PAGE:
#OutInChurch Launches with 122 LGBTQ German Church Workers Coming Out Publicly

A new campaign in Germany has launched today with 122 LGBTQ church workers coming out publicly with a strong call for non-discrimination and inclusion.  New Ways Ministry and other Catholic organizations have issued statements of support for this new initiative.

The campaign, #OutInChurch: For a Church Without Fear, issued its manifesto and core demands publicly today, saying:

“It’s us! There has been much talk about us. Now we speak for ourselves.”

The signatories of the campaign include current and former employees, as well as volunteers of Catholic institutions, involved in all aspects of church life, including pastoral ministry, education, and administration. The manifesto claims that most of the signatories have experienced discrimination in the church, and they reject church leaders’ claims against LGBTQ identities and relationships, writing:

“[Church leaders] defame queer love, orientation, gender and sexuality and devalue our personhood.

“Such discrimination is a betrayal of the Gospel and counteracts the Gospel mission of the Church, which is to be ‘a sign and instrument of intimate union with God and of the unity of all humanity’.

“In view of this situation, we don’t want to remain silent any longer. We demand a correction of misanthropic doctrinal statements – also in view of worldwide church responsibility for LGBTIQ+ human rights.

And we demand a change of the discriminatory church labor law, including all the degrading and excluding formulations in the church’s regulations for employees.”

The manifesto speaks of the “numerous toxic effects” of forcing LGBTQ people to remain closeted and quiet, feeling shame and sickness. In defiance of claims that being LGBTQ is wrong, the manifesto reads that “LGBTIQ+ persons must have free access to all pastoral vocations.” Beyond employment, the signatories speak to sacramental and spiritual concerns:

“Further, the Church must express in its rites and celebrations the fact that LGBTIQ+ persons, whether living alone or in relationship, are blessed by God and that their love bears manifold fruits. This includes at least the blessing of same-sex couples who ask for such a blessing.”

The reasons for coming out publicly at this point are not only to end discrimination against LGBTQ employees and volunteers, but for greater goods:

“We do this for ourselves and we do this in solidarity with other LGBTIQ+ persons in the Roman Catholic Church who do not, do not yet, or no longer have the strength for this. We do this in solidarity with all people who are subject to stereotyping and marginalization through sexism, ableism, antisemitism, racism and any other form of discrimination.

“But we also do this for the church. For we are convinced that only action in truthfulness and honesty does justice to what the church is supposed to be there for: the proclamation of the joyful and liberating message of Jesus. A church that carries at its core the discrimination and exclusion of sexual and gender minorities must ask itself whether it can appeal to Jesus Christ in support of such a state of affairs. . .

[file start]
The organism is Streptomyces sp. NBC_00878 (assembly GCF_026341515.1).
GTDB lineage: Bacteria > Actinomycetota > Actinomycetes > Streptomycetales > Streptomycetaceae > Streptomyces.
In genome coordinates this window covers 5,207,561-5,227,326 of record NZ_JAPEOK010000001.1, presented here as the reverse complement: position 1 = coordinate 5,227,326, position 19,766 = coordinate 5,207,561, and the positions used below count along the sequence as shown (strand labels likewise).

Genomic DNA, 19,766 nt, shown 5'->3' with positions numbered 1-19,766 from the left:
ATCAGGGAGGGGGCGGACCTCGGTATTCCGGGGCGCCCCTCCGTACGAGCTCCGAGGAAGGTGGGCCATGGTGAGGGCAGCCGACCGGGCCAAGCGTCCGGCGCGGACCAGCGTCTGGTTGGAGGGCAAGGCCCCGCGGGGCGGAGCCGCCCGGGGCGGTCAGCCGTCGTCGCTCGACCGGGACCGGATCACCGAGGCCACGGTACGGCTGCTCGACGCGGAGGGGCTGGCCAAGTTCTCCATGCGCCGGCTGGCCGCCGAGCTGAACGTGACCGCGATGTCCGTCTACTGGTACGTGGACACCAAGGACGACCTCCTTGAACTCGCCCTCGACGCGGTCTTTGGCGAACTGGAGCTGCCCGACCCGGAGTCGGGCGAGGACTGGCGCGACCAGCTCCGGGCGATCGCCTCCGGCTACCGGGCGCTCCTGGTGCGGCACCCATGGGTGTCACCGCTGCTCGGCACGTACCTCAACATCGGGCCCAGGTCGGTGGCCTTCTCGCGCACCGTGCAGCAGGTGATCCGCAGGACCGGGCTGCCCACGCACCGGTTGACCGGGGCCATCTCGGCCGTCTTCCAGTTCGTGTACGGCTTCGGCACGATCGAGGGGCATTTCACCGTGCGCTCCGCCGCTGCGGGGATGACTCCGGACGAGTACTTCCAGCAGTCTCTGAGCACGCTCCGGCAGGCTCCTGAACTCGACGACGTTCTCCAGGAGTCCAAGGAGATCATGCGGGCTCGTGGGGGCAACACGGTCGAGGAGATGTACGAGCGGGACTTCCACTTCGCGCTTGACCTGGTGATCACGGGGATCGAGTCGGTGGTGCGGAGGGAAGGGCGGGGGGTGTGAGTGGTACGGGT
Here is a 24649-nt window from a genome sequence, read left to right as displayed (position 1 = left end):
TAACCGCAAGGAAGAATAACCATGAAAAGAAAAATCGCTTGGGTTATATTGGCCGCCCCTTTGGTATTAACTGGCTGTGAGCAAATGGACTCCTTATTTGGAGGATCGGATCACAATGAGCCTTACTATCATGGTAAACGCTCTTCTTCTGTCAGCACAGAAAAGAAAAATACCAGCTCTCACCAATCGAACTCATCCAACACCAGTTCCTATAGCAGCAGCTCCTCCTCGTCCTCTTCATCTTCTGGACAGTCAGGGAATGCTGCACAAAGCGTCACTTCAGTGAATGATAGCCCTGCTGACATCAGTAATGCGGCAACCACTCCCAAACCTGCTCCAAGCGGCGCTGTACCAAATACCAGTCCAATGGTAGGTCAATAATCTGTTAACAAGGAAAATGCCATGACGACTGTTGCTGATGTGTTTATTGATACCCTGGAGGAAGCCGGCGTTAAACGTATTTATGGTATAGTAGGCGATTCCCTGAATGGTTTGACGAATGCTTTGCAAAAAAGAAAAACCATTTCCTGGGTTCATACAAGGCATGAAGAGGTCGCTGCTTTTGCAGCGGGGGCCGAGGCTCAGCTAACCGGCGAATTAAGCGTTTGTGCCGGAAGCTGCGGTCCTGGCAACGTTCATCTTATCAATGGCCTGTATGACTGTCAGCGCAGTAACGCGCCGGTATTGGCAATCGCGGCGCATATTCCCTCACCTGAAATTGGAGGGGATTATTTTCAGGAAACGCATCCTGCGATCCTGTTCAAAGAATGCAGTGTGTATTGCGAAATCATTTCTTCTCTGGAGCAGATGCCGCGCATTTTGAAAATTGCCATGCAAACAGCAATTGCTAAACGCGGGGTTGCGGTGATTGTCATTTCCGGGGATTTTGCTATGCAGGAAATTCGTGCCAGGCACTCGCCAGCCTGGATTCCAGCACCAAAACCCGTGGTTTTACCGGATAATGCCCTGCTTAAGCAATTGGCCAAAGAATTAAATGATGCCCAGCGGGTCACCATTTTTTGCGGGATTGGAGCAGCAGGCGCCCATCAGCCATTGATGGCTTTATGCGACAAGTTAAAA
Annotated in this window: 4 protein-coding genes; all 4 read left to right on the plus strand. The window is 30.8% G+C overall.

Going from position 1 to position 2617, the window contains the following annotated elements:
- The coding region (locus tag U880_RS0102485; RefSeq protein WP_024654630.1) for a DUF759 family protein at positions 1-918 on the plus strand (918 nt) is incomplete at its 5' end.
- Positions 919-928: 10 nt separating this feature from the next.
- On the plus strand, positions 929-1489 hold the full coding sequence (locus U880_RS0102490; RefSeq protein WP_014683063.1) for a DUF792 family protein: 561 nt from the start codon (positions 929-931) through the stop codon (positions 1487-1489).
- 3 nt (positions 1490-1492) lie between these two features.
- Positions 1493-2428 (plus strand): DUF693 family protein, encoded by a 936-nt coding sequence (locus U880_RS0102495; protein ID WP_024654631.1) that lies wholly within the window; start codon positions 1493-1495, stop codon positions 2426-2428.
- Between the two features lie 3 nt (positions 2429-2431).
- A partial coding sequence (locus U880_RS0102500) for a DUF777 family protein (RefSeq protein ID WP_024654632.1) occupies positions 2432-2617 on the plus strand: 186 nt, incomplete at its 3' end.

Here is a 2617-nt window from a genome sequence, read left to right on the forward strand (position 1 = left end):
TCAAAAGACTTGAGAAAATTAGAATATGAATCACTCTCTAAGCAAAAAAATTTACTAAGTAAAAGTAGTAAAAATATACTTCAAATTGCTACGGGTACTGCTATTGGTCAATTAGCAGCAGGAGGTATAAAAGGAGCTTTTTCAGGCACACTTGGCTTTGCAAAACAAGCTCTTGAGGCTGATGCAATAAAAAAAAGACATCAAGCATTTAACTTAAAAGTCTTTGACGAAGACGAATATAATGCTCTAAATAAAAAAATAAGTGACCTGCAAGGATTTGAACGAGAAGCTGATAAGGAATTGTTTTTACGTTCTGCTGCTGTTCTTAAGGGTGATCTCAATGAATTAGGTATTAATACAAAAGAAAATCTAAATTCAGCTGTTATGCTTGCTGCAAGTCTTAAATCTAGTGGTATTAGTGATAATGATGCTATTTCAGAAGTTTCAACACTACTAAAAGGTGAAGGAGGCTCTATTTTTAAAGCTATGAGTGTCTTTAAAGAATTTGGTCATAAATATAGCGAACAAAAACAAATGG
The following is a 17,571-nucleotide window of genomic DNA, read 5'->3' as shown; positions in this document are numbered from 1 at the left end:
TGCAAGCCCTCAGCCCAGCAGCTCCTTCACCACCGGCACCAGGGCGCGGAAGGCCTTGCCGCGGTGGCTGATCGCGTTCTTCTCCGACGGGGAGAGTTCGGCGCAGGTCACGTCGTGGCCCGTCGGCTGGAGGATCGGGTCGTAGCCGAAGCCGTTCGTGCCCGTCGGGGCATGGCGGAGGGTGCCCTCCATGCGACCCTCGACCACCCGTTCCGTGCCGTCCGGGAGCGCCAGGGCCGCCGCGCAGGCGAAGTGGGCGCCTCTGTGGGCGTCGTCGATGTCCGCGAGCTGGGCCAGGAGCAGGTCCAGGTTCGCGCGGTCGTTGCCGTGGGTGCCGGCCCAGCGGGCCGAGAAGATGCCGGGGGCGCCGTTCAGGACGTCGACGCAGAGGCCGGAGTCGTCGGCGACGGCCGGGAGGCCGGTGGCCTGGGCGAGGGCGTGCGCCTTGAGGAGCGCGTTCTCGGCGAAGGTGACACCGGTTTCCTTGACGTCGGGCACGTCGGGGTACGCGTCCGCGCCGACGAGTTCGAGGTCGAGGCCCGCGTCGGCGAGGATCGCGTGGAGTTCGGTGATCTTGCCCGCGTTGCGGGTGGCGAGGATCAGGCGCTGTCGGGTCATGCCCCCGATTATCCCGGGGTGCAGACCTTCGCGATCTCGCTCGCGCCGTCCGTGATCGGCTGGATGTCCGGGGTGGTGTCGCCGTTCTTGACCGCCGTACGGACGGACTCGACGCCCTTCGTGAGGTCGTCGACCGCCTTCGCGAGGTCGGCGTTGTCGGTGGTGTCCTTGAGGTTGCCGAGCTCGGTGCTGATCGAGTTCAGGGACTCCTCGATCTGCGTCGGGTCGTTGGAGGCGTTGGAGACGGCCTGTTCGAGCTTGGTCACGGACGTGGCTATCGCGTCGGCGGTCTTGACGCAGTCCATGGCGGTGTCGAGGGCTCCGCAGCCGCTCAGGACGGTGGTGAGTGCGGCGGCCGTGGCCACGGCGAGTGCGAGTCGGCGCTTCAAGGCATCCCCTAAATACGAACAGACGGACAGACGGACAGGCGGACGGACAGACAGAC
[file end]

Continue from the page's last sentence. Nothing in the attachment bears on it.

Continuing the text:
“The fight for equality and against discrimination must not be left to marginalized minorities alone. It concerns everyone.”

The signatories also listed seven core demands about employment and church life. The demands include being able to “live and work openly as LGBTIQ+ persons in the church without fear,” have “access to all fields of activity and occupation in the Church without discrimination,” and implement changes to church employment policies such that people in same-gender relationships are not fired. More broadly, the demands read:

“4. Defamatory and outdated statements of church doctrine on sexuality and gender need to be revised on the basis of theological and human-scientific findings. This is of utmost relevance especially in view of worldwide church responsibility for the human rights of LGBTIQ+ persons. . .

“7. In dealing with LGBTIQ+ persons, the Church has caused much suffering throughout its history. We expect the bishops to take responsibility for this on behalf of the Church, to address the institutional history of guilt, and to advocate for the changes we call for.”

#OutInChurch is also being featured in a documentary. The movement stems from #ActOut, a campaign where LGBTQ actors in Germany came out early last year. For more information about #OutInChurch, click here.

Francis DeBernardo, executive director of New Ways Ministry, issued a statement applauding the LGBTQ church workers and pledging support for their initiative. He said, in part:

“The courage and vulnerability of these brave 122 people remind us of Christians through the church’s history who risked greatly to witness to what they know is the Spirit of God working in their lives. We pray these church workers will not suffer penalties or persecution for the simple act of coming out and speaking from their consciences.  We pray that they do not experience a new form of martyrdom by being fired, penalized, or persecuted for witnessing to their faith.”

To read the full statement, click here.

Bondings 2.0 will report on other organizations’ supportive statements in the coming week.

Robert Shine (he/him), New Ways Ministry, January 24, 2022

1 reply

Leave a Reply

Want to join the discussion?
Feel free to contribute!

Leave a Reply

Your email address will not be published.